I'd like to properly refrence an article whose author is mentioned as A Consensus Document (it has some 25 authors).

I have never seen this kind of authorship before; the citation entry generated by the website does not contain an "Author" field (which is problematic for BibTeX and somewhat intriguing on a personal level).

I don't know what would be appropriate to remedy this situation. Would adding an author such as Consensus Document make sense?

Otherwise, could I just add the first author in alphabetical order1, or would this misrepresent the authorship?

Another possible alternative is that, since one of the authors (not the first one in alphabetical order) wrote a foreword to the paper, maybe he could be considered as the first author instead?

1 The authors are only presented in alphabetical order.

  • This post seems to solicit opinion-based answers...
    – Werner
    Aug 19, 2015 at 20:15
  • I was expecting for a more formal definition of what authorship should constitute in this case, if such exists, otherwise I may delete the question if indeed there's no such notion.
    – anol
    Aug 19, 2015 at 20:34
  • 3
    I don't think it's opinion based to the extent that there is an accepted practice. It's not terribly TeX related though. I don't think that "A consensus document" makes sense as an author. Presumably the authors represent some entity (foundation, company, association?) and I would use that as the author, formatted like a corporate author. Googling the phrase seems to bring up lots of statements from medical societies. But determining whether this is the correct way to cite might also be field dependent, so you would need to see what the practice is for similar documents in your area.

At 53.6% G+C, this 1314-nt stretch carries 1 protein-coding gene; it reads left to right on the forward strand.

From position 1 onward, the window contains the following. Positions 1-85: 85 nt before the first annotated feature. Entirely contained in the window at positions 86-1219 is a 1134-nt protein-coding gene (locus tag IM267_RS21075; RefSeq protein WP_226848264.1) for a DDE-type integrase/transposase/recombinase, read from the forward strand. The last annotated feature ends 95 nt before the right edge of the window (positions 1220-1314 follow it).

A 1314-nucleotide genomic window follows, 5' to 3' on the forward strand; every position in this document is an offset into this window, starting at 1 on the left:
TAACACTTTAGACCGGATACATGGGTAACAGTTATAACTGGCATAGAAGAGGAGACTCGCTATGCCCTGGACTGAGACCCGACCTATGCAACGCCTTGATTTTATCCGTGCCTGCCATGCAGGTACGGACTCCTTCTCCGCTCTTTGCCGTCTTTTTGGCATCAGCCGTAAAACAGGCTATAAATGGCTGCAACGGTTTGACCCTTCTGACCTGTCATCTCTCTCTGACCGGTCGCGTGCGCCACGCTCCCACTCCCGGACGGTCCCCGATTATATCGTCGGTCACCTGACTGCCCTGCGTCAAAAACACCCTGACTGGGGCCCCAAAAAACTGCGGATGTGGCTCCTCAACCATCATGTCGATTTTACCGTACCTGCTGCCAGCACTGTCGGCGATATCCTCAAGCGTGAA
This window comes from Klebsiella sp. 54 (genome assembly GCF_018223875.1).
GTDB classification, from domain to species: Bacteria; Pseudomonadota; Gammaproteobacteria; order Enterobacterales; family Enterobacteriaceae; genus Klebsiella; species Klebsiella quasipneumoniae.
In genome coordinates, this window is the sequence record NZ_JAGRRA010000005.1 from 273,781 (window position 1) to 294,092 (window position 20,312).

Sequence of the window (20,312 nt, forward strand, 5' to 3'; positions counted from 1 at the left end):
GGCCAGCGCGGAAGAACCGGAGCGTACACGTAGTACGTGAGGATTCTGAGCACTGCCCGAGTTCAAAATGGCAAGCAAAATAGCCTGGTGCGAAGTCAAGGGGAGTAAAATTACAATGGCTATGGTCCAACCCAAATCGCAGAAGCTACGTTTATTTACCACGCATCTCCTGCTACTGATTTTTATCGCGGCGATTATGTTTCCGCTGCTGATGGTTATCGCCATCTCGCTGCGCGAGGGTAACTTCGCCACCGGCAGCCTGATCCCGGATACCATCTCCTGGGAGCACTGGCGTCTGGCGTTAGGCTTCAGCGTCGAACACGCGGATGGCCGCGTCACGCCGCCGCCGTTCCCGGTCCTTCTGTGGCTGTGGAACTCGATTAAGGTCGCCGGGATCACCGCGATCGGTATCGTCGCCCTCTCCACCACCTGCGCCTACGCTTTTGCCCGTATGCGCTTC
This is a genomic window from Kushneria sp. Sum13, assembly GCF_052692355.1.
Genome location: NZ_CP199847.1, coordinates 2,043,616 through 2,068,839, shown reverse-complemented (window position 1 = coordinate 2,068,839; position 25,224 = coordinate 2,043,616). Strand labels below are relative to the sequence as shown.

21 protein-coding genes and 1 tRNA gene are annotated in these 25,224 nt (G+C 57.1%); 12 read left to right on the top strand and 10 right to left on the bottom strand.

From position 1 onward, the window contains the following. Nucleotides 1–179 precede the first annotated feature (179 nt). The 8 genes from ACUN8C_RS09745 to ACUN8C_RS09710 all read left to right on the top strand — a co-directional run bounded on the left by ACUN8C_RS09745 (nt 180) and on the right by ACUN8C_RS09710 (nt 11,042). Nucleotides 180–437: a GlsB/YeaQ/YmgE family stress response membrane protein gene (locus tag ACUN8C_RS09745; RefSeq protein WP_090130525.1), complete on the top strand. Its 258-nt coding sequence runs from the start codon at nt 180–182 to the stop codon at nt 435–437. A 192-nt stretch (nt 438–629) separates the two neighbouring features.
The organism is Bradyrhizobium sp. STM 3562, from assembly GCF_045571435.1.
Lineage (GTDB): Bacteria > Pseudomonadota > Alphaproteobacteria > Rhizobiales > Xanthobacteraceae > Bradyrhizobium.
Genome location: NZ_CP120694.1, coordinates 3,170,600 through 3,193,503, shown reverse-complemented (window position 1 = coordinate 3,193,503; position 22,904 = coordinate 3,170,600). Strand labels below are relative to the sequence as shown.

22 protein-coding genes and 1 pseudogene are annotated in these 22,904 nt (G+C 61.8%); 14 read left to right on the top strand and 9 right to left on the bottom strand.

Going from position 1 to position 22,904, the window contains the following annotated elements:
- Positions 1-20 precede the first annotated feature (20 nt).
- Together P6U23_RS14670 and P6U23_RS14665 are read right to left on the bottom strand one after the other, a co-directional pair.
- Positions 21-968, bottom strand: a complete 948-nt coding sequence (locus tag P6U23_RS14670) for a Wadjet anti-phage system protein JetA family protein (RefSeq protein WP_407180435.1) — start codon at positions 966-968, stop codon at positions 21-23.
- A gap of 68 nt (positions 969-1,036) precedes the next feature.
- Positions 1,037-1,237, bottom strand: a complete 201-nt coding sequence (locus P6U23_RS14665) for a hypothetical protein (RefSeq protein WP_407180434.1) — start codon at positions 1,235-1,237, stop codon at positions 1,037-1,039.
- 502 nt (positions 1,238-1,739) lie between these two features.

– Alan Munn
    Aug 19, 2015 at 21:38
  • 1
    Otherwise, it would probably be best to specify all authors in your .bib entry and let BibTeX shorten the list when creating the label. But you cannot assume somebody is first author unless you know they are, which you don't. Indeed, insofar as 'A Consensus Document' means anything to me, it suggests that none of the authors should be considered as having priority. But, As Alan says, this is off-topic for this site. The correct strategy may depend on: your discipline, the kind of document you are writing, how/where it will be published, &/or the style used for the references and citations.
    – cfr
    Aug 19, 2015 at 23:39

1 Answer 1


The website you've linked to, under the "How to cite" tab, suggests the following format for the entry:

(2008), Vacuum Assisted Closure: Recommendations for Use. International Wound Journal, 5: iii–19. doi: 10.1111/j.1742-481X.2008.00537.x

Note that there's no author information at all. I suppose that's not a problem for numeric-style citation call-outs, but it sort of begs the question what should be done if authoryear-style citation call-outs are to be used.

The printed article itself provides the string "Expert Working Group" (followed by the names of all members of the group) where one would usually provide the authors' names. This suggests using a "corporate author" approach, along the following scheme:

  author  = {{Expert Working Group}},
  title   = {Vacuum Assisted Closure: {Recommendations} for Use},
  journal = {International Wound Journal},
  year    = 2008,
  volume  = 5,
  pages   = {iii--19},
  doi     = {10.1111/j.1742-481X.2008.00537.x},

Note the use of double curly braces around the argument of the author field.

If that's too unconventional for your taste, you might try either

  author  = {{Expert Working Group (Apelqvist et al)}},

or, more simply,

  author = {Jan Apelqvist and others},

as the content of the author field.

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